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This is What a Mess Looks Like


Pope Francis has told Catholics that he “wants a mess.” He instructed the assembled masses at World Youth Day in Brazil, “I want trouble in the dioceses! …“I want to see the church get closer to the people. I want to get rid of clericalism, the mundane, this closing ourselves off within ourselves, in our parishes, schools or structures.”

If the Church is to get closer to the people, things will get messy. People have baggage. They have sufferings, joys, misconceptions, and sins. They have opinions, too, and these can be the messiest of all.

It can be an unpleasant business, the marketplace of ideas, where good ideas survive and bad ones perish. But through free expression, Western civilization has seen much progress.

Censorship therefore, and all stifling of discussion, must not be entered into lightly. The Catholic Church has always understood that error has no rights, but people do, and therefore the suppression of uncomfortable thoughts should be reserved for the most urgent and certain of circumstances. If we will not hear the ideas we do not like, surely the best unpopular new ideas will be destroyed before they are even examined.

Christianity itself was a wildly unpopular idea. Christ challenged the status quo. Most of the apostles and many early Christians were martyred for their trouble. In the end they prevailed, however, and Christendom became synonymous with the West.

Throughout the history of civilization and the annals of science, we see numerous examples where counterintuition led to important breakthroughs. What was once unthinkable later became established fact. There is a great deal of evidence that we should often be grateful that a different approach was allowed to run its course; that openness — like that recommended by the Holy Father — prevailed.

And yet it cannot be ignored, especially on the important questions of our age, that not a few individuals or groups prefer intimidation to honest debate from those who disagree with them. We see this playing out not only in the angry and vulgar rantings of godless secularists and the blood-soaked free speech reprisals from the Islamic world, but in more than a little of our Christian discourse.

We should aspire to more.

Recently, in an unusually candid critique of the rumored upcoming papal encyclical on ecology, Maureen Mullarkey at First Things offered this bit of mess-making:

In the cap and bells of Flip Wilson’s Church of What’s Happening Now, Pope Francis is readying an encyclical on climate change. He will address the world’s latest mutation of the grail quest: human ecology. Abandoning nuance for apocalyptic alarmism (“If we destroy Creation, Creation will destroy us.”), Francis has signaled the tenor of his utterance.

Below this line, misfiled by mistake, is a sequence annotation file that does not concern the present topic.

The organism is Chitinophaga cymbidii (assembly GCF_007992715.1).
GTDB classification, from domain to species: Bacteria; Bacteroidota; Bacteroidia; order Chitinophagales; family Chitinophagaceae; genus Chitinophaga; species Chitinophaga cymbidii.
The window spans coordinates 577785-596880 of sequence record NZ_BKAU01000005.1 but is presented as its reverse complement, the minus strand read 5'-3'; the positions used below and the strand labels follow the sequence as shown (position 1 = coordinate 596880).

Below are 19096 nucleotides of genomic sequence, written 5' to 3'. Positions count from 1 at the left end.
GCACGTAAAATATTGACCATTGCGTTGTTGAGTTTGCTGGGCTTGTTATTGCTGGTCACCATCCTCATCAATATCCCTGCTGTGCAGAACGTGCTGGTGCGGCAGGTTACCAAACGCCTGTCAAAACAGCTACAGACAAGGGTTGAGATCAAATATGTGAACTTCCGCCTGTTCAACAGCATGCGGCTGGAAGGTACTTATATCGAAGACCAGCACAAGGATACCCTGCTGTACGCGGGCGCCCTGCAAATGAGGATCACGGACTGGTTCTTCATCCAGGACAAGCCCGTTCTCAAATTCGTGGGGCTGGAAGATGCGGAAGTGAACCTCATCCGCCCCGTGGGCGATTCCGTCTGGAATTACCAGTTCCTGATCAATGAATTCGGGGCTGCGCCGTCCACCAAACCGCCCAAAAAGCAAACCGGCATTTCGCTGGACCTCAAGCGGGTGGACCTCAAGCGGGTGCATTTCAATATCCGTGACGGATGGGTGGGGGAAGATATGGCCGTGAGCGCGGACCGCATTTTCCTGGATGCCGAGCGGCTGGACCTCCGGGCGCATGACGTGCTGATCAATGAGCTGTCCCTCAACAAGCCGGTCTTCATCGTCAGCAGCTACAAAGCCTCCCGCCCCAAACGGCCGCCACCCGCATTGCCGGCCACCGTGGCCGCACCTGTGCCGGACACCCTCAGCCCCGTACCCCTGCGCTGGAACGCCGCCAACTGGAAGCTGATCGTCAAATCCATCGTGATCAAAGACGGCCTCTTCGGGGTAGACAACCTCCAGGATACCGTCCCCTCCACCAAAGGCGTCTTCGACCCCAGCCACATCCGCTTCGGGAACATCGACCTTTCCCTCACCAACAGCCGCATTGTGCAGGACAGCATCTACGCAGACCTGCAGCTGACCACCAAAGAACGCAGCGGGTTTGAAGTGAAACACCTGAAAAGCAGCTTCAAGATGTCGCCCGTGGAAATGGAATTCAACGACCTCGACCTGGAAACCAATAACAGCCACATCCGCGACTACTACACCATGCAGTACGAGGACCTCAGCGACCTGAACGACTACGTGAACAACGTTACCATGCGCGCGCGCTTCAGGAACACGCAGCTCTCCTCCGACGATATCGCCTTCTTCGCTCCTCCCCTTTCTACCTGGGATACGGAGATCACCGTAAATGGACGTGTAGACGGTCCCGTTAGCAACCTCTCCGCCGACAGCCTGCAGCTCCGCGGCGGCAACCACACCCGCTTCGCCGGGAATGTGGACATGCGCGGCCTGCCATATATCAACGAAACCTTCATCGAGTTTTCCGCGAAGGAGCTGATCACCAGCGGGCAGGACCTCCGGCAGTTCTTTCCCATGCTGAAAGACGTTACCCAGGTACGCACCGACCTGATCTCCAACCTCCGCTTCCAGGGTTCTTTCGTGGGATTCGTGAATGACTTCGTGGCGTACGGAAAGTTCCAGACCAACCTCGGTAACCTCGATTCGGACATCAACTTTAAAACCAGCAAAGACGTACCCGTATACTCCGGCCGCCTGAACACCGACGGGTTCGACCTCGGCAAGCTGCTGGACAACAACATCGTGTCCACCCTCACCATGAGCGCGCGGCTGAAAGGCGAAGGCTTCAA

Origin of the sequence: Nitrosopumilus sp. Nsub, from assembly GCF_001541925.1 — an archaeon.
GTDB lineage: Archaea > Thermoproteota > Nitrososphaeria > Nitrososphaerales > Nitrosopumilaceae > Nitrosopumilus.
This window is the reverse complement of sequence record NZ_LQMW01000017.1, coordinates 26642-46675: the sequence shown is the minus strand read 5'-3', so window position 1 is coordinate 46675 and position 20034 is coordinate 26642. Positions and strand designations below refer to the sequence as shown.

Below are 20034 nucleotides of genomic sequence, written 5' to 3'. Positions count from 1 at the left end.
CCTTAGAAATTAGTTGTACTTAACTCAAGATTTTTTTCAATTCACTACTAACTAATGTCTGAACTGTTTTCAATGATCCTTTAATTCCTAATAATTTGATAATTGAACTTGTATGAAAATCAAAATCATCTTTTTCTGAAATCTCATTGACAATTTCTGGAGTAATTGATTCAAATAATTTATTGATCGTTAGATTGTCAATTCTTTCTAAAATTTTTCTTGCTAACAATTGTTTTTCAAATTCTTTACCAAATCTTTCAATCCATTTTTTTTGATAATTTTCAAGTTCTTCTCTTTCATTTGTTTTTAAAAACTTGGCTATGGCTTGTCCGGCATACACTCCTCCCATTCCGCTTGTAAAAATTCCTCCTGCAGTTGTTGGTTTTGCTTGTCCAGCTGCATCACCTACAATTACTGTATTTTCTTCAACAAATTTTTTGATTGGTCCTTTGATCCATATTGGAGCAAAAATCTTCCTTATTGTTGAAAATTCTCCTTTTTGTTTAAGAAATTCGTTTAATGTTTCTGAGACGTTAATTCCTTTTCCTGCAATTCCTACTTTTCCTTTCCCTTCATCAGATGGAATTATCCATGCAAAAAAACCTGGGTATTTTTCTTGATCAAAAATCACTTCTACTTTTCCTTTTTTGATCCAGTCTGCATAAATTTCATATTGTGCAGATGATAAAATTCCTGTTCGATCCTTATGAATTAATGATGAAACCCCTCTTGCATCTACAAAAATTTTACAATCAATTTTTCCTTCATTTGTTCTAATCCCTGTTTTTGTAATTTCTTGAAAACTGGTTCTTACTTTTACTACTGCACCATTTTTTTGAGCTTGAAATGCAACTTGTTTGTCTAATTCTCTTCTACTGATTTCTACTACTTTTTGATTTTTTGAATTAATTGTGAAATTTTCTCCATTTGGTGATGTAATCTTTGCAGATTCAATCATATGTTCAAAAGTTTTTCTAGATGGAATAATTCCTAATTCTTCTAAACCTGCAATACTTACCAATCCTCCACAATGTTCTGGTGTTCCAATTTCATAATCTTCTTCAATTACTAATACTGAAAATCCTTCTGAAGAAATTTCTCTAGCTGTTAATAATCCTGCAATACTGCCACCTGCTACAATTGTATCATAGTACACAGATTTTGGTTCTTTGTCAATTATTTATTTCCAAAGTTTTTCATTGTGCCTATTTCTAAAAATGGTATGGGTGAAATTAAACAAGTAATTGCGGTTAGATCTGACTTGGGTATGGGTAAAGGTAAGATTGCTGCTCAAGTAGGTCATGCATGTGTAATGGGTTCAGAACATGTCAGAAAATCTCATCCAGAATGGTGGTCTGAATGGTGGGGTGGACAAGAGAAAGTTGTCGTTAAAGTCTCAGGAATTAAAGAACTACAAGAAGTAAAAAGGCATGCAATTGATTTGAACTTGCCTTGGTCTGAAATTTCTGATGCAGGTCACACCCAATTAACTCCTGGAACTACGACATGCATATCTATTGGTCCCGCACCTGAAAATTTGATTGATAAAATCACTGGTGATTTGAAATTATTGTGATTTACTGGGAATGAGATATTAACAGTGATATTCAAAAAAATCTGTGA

It comes as no surprise. Handwriting has been on the wall along the Viale Vaticano from the get-go. At the beginning of his pontificate, Francis revealed himself to be fastidiously attuned to image. He refused to give communion in public ceremonies lest he be photographed giving the sacrament to the wrong kind of sinner. So, when he agreed to pose between two well-known environmental activists and brandish an anti-fracking T-shirt, we believed what we saw.

It was a portentous image. Press toads hopped to their keyboards to correct the evidence of our lying eyes. Francis was neither for nor against fracking, you see. Nothing of the sort. He was simply using a photo-op to assert blameless solidarity with the victims of ecological injustice. (Both a decisive definition of such injustice and its particular victims went unspecified.)

If that restyling were true, then the more fool Francis. But Francis is not a fool. He is an ideologue and a meddlesome egoist. His clumsy intrusion into the Middle East and covert collusion with Obama over Cuba makes that clear. Megalomania sends him galloping into geopolitical—and now meteorological—thickets, sacralizing politics and bending theology to premature, intemperate policy endorsements.

Later this year, Francis will take his sandwich board to the United Nations General Assembly, that beacon of progress toward the Kingdom. Next will come a summit of world religions—a sort of Green Assisi—organized to lend moral luster to an upcoming confederacy of world improvers in Paris. In the words of Bishop Marcelo Sorondo, chancellor of the Vatican’s Pontifical Academy of Sciences, Francis means “to make all people aware of the state of our climate and the tragedy of social exclusion.”

There is a muddle for you. The bishop asserts a causal relation between two undefined, imprecise phenomena. His phrasing is a sober-sounding rhetorical dodge that eludes argument because the meaning is indeterminable. Ambiguity, like nonsense, is irrefutable. What caliber of scientist speaks this way?

The intellectual difficulty of refuting such ambiguity, combined with an astonishingly strong reflex action on the part of many Catholics, has made criticism like this a dangerous venture. The tone taken in the cited article is undoubtedly pungent, but it has the odor of exasperation, not malice. Understandable frustrations notwithstanding, there is sometimes a price for taking a caustic approach, and Miss Mullarkey has paid it. The weight of her arguments, which deserved consideration, were lost in the larger tempest of response to how she made them. Her essay was sternly disavowed by her editor. She has also been raked over the coals (rather less charitably) by some of the shrillest voices of the Catholic Internet. (Voices we will not link to here.)